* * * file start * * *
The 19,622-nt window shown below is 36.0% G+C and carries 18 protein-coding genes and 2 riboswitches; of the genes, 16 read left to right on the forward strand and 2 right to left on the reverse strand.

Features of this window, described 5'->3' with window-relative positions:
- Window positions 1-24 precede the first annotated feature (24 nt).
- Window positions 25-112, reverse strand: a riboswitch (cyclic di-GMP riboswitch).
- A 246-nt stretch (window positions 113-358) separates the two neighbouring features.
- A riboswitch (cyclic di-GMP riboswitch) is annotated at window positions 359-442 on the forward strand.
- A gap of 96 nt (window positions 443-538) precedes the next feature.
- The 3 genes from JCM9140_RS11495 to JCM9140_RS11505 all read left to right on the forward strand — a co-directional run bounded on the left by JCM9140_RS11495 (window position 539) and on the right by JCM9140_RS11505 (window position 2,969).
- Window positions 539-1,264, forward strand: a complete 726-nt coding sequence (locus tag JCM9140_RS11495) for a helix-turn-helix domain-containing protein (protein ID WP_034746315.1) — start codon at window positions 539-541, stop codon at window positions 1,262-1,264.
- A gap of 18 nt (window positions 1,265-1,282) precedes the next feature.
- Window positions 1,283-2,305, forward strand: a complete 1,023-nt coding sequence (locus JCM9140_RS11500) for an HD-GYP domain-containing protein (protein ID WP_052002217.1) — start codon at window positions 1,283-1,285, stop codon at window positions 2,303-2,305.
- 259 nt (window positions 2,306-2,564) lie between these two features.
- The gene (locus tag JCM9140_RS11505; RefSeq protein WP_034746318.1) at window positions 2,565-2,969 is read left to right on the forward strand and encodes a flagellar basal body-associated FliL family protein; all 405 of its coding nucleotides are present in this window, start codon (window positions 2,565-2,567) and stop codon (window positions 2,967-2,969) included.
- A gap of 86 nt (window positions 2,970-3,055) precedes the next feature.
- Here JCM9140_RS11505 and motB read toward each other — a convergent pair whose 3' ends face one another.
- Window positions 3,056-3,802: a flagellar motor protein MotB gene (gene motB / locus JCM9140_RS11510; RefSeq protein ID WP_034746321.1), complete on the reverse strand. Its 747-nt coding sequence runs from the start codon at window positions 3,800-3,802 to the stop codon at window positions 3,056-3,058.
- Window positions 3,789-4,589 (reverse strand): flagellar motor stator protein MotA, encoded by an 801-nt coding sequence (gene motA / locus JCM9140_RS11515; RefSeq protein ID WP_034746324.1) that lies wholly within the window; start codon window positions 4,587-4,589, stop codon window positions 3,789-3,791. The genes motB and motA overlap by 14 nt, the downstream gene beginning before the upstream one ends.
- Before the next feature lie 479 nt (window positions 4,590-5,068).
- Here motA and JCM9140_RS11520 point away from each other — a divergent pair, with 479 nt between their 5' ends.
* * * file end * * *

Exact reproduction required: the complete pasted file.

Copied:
The 19,622-nt window shown below is 36.0% G+C and carries 18 protein-coding genes and 2 riboswitches; of the genes, 16 read left to right on the forward strand and 2 right to left on the reverse strand.

Features of this window, described 5'->3' with window-relative positions:
- Window positions 1-24 precede the first annotated feature (24 nt).
- Window positions 25-112, reverse strand: a riboswitch (cyclic di-GMP riboswitch).
- A 246-nt stretch (window positions 113-358) separates the two neighbouring features.
- A riboswitch (cyclic di-GMP riboswitch) is annotated at window positions 359-442 on the forward strand.
- A gap of 96 nt (window positions 443-538) precedes the next feature.
- The 3 genes from JCM9140_RS11495 to JCM9140_RS11505 all read left to right on the forward strand — a co-directional run bounded on the left by JCM9140_RS11495 (window position 539) and on the right by JCM9140_RS11505 (window position 2,969).
- Window positions 539-1,264, forward strand: a complete 726-nt coding sequence (locus tag JCM9140_RS11495) for a helix-turn-helix domain-containing protein (protein ID WP_034746315.1) — start codon at window positions 539-541, stop codon at window positions 1,262-1,264.
- A gap of 18 nt (window positions 1,265-1,282) precedes the next feature.
- Window positions 1,283-2,305, forward strand: a complete 1,023-nt coding sequence (locus JCM9140_RS11500) for an HD-GYP domain-containing protein (protein ID WP_052002217.1) — start codon at window positions 1,283-1,285, stop codon at window positions 2,303-2,305.
- 259 nt (window positions 2,306-2,564) lie between these two features.
- The gene (locus tag JCM9140_RS11505; RefSeq protein WP_034746318.1) at window positions 2,565-2,969 is read left to right on the forward strand and encodes a flagellar basal body-associated FliL family protein; all 405 of its coding nucleotides are present in this window, start codon (window positions 2,565-2,567) and stop codon (window positions 2,967-2,969) included.
- A gap of 86 nt (window positions 2,970-3,055) precedes the next feature.
- Here JCM9140_RS11505 and motB read toward each other — a convergent pair whose 3' ends face one another.
- Window positions 3,056-3,802: a flagellar motor protein MotB gene (gene motB / locus JCM9140_RS11510; RefSeq protein ID WP_034746321.1), complete on the reverse strand. Its 747-nt coding sequence runs from the start codon at window positions 3,800-3,802 to the stop codon at window positions 3,056-3,058.
- Window positions 3,789-4,589 (reverse strand): flagellar motor stator protein MotA, encoded by an 801-nt coding sequence (gene motA / locus JCM9140_RS11515; RefSeq protein ID WP_034746324.1) that lies wholly within the window; start codon window positions 4,587-4,589, stop codon window positions 3,789-3,791. The genes motB and motA overlap by 14 nt, the downstream gene beginning before the upstream one ends.
- Before the next feature lie 479 nt (window positions 4,590-5,068).
- Here motA and JCM9140_RS11520 point away from each other — a divergent pair, with 479 nt between their 5' ends.